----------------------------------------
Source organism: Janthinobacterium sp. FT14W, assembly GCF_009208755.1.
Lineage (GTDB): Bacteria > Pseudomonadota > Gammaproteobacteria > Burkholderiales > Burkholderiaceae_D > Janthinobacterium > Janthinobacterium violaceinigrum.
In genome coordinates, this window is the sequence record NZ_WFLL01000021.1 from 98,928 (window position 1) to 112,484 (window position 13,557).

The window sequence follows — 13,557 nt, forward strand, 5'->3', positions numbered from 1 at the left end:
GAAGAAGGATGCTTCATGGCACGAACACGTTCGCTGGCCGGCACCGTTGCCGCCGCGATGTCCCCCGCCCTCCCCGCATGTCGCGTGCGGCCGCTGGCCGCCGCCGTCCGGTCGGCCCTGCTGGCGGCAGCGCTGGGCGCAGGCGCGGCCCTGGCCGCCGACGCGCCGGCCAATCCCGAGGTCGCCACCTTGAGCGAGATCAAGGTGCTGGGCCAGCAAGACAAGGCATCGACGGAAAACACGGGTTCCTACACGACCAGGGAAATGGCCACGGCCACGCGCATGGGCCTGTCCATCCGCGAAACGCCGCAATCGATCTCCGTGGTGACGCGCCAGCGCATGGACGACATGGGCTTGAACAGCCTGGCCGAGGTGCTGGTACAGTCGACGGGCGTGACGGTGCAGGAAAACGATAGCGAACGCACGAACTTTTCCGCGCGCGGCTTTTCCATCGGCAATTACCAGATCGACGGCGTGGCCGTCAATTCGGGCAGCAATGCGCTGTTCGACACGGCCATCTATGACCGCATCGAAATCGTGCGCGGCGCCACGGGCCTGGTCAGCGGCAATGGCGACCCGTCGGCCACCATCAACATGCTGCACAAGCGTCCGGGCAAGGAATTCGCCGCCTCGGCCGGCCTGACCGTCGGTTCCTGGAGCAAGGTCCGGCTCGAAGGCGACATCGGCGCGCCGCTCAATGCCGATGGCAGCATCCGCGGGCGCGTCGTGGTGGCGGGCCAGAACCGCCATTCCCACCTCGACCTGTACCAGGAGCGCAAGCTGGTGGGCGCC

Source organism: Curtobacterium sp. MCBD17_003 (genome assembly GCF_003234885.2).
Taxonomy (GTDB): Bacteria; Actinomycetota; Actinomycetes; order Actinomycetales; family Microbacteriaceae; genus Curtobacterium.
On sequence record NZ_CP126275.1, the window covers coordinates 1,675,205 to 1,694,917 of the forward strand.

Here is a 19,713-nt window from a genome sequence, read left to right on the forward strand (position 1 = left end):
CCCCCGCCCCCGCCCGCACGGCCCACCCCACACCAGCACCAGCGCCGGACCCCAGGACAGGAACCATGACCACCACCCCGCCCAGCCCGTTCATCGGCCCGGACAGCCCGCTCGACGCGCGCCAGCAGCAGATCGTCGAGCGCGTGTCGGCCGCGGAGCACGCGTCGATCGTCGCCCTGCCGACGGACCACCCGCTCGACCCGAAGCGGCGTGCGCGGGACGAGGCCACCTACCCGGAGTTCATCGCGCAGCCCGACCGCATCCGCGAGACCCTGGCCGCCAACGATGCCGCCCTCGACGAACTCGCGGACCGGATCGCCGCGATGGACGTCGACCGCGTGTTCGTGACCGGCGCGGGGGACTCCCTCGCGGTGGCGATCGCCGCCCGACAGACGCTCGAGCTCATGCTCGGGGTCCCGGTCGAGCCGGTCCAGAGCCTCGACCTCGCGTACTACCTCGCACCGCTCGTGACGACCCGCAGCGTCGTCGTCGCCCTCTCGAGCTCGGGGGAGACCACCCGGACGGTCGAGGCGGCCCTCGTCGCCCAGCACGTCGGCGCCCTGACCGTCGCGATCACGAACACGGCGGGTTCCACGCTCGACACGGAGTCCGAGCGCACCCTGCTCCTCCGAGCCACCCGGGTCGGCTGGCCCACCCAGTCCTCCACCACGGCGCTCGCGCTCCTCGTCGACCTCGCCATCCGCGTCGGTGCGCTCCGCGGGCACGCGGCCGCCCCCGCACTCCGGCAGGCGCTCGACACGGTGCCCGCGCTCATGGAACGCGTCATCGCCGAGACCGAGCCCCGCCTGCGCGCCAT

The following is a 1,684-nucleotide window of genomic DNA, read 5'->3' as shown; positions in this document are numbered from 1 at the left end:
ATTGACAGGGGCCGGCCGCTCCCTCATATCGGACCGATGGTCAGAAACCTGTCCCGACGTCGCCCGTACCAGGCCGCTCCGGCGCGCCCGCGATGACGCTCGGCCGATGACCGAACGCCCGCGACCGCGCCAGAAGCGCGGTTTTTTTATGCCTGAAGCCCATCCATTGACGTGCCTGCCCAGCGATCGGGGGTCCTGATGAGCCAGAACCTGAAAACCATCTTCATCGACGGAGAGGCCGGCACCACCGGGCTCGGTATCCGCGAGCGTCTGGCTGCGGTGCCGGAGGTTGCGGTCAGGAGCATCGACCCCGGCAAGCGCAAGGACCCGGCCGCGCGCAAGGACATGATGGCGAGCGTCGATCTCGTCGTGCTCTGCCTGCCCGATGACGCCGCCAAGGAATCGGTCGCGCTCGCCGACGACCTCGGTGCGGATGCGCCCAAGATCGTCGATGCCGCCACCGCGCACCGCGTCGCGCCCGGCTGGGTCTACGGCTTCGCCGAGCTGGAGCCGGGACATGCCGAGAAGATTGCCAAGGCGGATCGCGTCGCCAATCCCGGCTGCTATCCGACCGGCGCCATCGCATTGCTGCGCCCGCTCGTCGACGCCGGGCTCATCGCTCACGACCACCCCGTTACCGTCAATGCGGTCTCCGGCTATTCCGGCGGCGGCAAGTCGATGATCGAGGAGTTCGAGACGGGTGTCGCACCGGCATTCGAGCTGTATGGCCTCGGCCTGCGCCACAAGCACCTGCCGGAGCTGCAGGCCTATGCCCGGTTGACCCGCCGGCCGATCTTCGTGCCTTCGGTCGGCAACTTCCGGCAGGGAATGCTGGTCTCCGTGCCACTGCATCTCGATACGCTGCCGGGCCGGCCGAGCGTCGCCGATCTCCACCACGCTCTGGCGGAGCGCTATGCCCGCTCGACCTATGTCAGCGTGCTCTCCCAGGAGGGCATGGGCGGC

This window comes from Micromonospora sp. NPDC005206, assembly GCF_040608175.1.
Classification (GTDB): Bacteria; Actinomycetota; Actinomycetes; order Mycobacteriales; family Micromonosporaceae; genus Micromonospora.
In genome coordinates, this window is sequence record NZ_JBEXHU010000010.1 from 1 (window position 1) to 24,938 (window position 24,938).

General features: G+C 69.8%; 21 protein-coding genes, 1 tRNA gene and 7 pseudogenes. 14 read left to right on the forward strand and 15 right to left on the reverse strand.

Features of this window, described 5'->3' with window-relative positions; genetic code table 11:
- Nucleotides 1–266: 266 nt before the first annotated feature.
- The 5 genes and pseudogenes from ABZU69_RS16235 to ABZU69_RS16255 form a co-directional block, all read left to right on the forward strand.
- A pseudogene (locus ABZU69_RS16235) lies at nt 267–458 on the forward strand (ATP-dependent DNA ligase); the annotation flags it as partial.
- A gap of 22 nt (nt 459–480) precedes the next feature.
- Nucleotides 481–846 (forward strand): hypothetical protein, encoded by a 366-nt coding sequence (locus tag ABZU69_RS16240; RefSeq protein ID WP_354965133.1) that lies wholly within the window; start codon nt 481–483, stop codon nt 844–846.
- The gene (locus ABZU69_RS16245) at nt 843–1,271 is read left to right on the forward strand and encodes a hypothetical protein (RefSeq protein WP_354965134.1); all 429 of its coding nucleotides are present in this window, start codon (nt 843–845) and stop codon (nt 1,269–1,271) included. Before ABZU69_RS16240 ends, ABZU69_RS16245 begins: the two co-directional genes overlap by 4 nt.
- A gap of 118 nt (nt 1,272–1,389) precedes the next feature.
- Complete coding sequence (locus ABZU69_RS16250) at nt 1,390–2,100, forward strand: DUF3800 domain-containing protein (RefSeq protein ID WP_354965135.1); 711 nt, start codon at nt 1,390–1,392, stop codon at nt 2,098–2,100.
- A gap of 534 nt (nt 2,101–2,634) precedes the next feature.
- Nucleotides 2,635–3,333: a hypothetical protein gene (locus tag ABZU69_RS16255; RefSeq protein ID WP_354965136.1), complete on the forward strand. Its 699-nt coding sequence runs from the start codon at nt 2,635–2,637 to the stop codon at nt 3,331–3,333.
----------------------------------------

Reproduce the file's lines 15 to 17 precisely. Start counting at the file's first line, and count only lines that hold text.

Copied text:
In genome coordinates, this window is sequence record NZ_JBEXHU010000010.1 from 1 (window position 1) to 24,938 (window position 24,938).

General features: G+C 69.8%; 21 protein-coding genes, 1 tRNA gene and 7 pseudogenes. 14 read left to right on the forward strand and 15 right to left on the reverse strand.

Features of this window, described 5'->3' with window-relative positions; genetic code table 11: